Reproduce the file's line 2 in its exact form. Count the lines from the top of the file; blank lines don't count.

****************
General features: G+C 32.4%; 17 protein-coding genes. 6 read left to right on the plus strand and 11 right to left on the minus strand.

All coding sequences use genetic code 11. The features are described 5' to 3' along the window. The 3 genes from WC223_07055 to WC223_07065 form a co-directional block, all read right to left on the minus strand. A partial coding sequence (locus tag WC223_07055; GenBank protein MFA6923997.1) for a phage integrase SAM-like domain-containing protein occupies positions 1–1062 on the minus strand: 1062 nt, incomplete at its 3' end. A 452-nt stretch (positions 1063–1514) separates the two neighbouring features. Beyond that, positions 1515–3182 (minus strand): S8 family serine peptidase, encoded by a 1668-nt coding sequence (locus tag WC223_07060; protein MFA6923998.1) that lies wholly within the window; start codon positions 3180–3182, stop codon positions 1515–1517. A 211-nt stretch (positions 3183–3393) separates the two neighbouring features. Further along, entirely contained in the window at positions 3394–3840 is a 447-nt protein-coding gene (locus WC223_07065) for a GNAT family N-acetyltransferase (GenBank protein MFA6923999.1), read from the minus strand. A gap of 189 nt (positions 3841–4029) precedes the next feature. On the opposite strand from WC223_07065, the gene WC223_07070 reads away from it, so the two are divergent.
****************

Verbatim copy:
All coding sequences use genetic code 11. The features are described 5' to 3' along the window. The 3 genes from WC223_07055 to WC223_07065 form a co-directional block, all read right to left on the minus strand. A partial coding sequence (locus tag WC223_07055; GenBank protein MFA6923997.1) for a phage integrase SAM-like domain-containing protein occupies positions 1–1062 on the minus strand: 1062 nt, incomplete at its 3' end. A 452-nt stretch (positions 1063–1514) separates the two neighbouring features. Beyond that, positions 1515–3182 (minus strand): S8 family serine peptidase, encoded by a 1668-nt coding sequence (locus tag WC223_07060; protein MFA6923998.1) that lies wholly within the window; start codon positions 3180–3182, stop codon positions 1515–1517. A 211-nt stretch (positions 3183–3393) separates the two neighbouring features. Further along, entirely contained in the window at positions 3394–3840 is a 447-nt protein-coding gene (locus WC223_07065) for a GNAT family N-acetyltransferase (GenBank protein MFA6923999.1), read from the minus strand. A gap of 189 nt (positions 3841–4029) precedes the next feature. On the opposite strand from WC223_07065, the gene WC223_07070 reads away from it, so the two are divergent.